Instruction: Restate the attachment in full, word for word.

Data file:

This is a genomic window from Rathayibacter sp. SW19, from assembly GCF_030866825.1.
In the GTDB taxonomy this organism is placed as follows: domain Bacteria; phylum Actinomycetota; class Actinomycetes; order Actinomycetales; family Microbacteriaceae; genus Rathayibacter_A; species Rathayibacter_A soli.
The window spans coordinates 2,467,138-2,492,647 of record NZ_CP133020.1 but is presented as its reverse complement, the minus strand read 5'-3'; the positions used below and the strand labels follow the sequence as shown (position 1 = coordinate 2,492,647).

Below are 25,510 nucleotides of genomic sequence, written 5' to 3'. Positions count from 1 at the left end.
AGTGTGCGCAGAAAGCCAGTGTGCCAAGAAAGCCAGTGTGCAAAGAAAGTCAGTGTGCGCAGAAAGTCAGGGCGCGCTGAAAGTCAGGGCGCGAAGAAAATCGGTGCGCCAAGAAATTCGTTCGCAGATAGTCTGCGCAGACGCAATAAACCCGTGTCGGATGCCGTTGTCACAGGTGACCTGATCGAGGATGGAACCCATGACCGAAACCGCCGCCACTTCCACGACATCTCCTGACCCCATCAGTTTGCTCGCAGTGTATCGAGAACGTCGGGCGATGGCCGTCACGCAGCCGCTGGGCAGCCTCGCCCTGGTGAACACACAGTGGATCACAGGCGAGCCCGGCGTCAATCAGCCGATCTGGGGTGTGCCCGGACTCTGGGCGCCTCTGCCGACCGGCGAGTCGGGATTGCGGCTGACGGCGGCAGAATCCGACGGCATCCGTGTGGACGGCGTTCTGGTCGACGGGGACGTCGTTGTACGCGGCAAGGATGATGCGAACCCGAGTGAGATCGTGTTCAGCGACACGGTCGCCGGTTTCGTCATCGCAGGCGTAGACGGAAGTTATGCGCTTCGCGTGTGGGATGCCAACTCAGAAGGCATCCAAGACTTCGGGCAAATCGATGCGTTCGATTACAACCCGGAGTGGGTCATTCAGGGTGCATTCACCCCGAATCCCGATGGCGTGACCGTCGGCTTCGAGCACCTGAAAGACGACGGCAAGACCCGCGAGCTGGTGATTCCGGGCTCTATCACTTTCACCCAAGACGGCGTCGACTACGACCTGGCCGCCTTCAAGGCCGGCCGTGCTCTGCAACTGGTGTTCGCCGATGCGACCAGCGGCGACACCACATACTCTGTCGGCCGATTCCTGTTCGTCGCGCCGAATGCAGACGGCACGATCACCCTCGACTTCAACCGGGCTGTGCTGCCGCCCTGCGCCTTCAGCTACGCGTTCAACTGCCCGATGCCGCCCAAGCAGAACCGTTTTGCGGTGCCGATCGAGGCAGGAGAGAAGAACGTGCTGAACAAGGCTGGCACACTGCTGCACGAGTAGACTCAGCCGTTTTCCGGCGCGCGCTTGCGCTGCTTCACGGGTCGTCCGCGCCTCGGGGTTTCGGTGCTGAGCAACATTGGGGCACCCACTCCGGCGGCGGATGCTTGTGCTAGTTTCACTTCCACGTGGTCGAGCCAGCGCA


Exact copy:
This is a genomic window from Rathayibacter sp. SW19, from assembly GCF_030866825.1.
In the GTDB taxonomy this organism is placed as follows: domain Bacteria; phylum Actinomycetota; class Actinomycetes; order Actinomycetales; family Microbacteriaceae; genus Rathayibacter_A; species Rathayibacter_A soli.
The window spans coordinates 2,467,138-2,492,647 of record NZ_CP133020.1 but is presented as its reverse complement, the minus strand read 5'-3'; the positions used below and the strand labels follow the sequence as shown (position 1 = coordinate 2,492,647).

Below are 25,510 nucleotides of genomic sequence, written 5' to 3'. Positions count from 1 at the left end.
AGTGTGCGCAGAAAGCCAGTGTGCCAAGAAAGCCAGTGTGCAAAGAAAGTCAGTGTGCGCAGAAAGTCAGGGCGCGCTGAAAGTCAGGGCGCGAAGAAAATCGGTGCGCCAAGAAATTCGTTCGCAGATAGTCTGCGCAGACGCAATAAACCCGTGTCGGATGCCGTTGTCACAGGTGACCTGATCGAGGATGGAACCCATGACCGAAACCGCCGCCACTTCCACGACATCTCCTGACCCCATCAGTTTGCTCGCAGTGTATCGAGAACGTCGGGCGATGGCCGTCACGCAGCCGCTGGGCAGCCTCGCCCTGGTGAACACACAGTGGATCACAGGCGAGCCCGGCGTCAATCAGCCGATCTGGGGTGTGCCCGGACTCTGGGCGCCTCTGCCGACCGGCGAGTCGGGATTGCGGCTGACGGCGGCAGAATCCGACGGCATCCGTGTGGACGGCGTTCTGGTCGACGGGGACGTCGTTGTACGCGGCAAGGATGATGCGAACCCGAGTGAGATCGTGTTCAGCGACACGGTCGCCGGTTTCGTCATCGCAGGCGTAGACGGAAGTTATGCGCTTCGCGTGTGGGATGCCAACTCAGAAGGCATCCAAGACTTCGGGCAAATCGATGCGTTCGATTACAACCCGGAGTGGGTCATTCAGGGTGCATTCACCCCGAATCCCGATGGCGTGACCGTCGGCTTCGAGCACCTGAAAGACGACGGCAAGACCCGCGAGCTGGTGATTCCGGGCTCTATCACTTTCACCCAAGACGGCGTCGACTACGACCTGGCCGCCTTCAAGGCCGGCCGTGCTCTGCAACTGGTGTTCGCCGATGCGACCAGCGGCGACACCACATACTCTGTCGGCCGATTCCTGTTCGTCGCGCCGAATGCAGACGGCACGATCACCCTCGACTTCAACCGGGCTGTGCTGCCGCCCTGCGCCTTCAGCTACGCGTTCAACTGCCCGATGCCGCCCAAGCAGAACCGTTTTGCGGTGCCGATCGAGGCAGGAGAGAAGAACGTGCTGAACAAGGCTGGCACACTGCTGCACGAGTAGACTCAGCCGTTTTCCGGCGCGCGCTTGCGCTGCTTCACGGGTCGTCCGCGCCTCGGGGTTTCGGTGCTGAGCAACATTGGGGCACCCACTCCGGCGGCGGATGCTTGTGCTAGTTTCACTTCCACGTGGTCGAGCCAGCGCA